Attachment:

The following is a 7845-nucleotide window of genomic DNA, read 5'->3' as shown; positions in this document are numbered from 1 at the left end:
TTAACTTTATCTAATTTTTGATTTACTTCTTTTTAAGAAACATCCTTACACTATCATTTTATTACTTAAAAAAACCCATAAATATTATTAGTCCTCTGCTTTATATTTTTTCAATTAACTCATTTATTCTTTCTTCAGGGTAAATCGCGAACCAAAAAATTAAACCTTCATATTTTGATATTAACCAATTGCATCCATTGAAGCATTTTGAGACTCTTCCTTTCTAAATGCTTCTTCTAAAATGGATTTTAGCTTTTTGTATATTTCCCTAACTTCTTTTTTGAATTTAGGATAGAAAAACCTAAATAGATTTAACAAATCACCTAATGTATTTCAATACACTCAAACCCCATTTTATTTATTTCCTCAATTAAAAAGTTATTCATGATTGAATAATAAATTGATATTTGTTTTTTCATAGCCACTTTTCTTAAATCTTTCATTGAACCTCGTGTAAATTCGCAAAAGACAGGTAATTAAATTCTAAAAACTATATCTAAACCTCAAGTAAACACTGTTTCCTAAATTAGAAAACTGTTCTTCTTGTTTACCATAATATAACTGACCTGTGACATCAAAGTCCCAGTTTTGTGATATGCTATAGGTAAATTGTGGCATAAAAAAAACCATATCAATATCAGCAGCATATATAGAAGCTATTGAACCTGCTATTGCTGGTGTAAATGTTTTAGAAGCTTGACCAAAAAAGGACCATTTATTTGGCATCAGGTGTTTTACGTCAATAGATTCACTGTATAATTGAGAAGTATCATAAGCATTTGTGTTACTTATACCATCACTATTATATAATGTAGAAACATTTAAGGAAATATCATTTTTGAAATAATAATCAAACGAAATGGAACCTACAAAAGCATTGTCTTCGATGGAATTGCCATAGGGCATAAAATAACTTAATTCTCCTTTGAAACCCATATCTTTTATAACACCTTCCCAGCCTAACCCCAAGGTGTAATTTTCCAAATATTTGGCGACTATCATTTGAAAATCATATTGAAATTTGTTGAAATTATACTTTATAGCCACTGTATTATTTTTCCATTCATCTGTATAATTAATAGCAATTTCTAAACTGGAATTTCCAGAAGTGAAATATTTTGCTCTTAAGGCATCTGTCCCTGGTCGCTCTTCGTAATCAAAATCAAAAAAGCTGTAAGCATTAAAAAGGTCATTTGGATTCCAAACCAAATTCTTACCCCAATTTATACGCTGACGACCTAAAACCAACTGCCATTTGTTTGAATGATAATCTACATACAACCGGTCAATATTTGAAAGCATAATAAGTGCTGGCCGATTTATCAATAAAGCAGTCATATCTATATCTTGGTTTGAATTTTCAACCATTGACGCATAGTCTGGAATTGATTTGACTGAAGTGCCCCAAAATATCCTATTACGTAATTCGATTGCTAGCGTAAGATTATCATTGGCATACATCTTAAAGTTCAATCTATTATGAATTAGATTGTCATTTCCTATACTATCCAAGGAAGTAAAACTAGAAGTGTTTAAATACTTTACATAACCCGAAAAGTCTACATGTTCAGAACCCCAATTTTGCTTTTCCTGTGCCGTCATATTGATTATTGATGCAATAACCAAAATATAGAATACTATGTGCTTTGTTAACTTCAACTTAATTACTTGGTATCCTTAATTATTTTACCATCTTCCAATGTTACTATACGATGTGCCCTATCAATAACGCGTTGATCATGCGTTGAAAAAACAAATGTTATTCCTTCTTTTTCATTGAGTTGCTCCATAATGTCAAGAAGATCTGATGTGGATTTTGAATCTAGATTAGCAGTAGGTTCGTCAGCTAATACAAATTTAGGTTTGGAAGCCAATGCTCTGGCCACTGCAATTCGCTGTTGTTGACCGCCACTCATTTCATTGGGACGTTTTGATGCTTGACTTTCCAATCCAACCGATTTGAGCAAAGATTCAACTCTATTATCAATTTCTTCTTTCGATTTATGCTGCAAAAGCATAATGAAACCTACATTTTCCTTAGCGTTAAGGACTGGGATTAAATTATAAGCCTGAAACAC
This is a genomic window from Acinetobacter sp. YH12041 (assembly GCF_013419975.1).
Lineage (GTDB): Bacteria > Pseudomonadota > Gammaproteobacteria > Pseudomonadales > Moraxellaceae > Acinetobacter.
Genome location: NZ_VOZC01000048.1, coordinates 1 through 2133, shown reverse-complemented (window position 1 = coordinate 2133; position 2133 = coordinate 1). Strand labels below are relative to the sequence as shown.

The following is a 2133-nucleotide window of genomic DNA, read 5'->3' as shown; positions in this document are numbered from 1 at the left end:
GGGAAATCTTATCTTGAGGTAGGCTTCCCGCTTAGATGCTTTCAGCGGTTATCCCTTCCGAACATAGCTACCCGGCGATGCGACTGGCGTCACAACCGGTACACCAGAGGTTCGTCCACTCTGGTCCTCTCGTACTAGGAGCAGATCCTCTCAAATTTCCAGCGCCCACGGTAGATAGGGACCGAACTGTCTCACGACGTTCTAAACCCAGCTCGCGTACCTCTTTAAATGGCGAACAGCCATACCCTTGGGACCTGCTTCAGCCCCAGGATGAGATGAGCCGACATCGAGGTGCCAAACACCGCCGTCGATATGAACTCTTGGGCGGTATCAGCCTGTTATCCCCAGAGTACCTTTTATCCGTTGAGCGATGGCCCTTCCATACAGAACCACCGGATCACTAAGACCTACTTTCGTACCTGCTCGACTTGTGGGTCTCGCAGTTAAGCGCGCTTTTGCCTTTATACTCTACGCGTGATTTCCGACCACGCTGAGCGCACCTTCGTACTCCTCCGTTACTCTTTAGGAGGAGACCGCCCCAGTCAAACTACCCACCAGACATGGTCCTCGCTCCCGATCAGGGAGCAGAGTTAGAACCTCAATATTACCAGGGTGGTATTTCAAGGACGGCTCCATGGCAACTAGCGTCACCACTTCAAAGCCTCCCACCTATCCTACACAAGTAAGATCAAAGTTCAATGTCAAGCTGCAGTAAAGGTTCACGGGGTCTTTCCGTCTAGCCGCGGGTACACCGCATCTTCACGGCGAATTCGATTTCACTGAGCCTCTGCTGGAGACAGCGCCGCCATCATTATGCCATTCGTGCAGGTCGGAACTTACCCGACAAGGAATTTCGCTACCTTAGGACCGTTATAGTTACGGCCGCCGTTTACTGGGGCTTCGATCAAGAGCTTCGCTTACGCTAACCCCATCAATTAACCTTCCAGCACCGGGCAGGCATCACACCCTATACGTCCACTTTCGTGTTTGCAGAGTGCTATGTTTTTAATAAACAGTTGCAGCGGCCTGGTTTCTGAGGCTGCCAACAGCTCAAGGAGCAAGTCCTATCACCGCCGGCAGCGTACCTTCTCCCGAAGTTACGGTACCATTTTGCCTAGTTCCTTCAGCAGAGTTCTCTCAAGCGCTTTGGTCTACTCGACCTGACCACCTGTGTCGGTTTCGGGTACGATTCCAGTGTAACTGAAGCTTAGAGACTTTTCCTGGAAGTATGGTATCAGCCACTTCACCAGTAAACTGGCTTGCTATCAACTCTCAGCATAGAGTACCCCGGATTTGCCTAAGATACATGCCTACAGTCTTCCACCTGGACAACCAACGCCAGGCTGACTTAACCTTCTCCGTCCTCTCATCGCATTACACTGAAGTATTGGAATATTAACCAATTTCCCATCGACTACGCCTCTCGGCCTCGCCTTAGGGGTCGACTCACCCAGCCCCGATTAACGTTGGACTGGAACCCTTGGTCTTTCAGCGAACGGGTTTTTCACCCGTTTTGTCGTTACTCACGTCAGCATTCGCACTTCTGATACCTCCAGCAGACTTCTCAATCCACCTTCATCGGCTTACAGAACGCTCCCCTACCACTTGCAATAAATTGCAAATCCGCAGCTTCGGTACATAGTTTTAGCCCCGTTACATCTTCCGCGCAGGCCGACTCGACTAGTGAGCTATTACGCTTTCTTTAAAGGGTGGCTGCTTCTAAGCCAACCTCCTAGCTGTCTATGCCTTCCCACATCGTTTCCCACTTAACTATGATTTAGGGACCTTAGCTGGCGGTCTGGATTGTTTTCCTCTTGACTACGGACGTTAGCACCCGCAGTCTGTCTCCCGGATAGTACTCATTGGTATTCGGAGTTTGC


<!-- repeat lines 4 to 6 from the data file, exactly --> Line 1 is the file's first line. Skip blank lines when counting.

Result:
Lineage (GTDB): Bacteria > Pseudomonadota > Gammaproteobacteria > Pseudomonadales > Moraxellaceae > Acinetobacter.
Genome location: NZ_VOZC01000048.1, coordinates 1 through 2133, shown reverse-complemented (window position 1 = coordinate 2133; position 2133 = coordinate 1). Strand labels below are relative to the sequence as shown.

The following is a 2133-nucleotide window of genomic DNA, read 5'->3' as shown; positions in this document are numbered from 1 at the left end: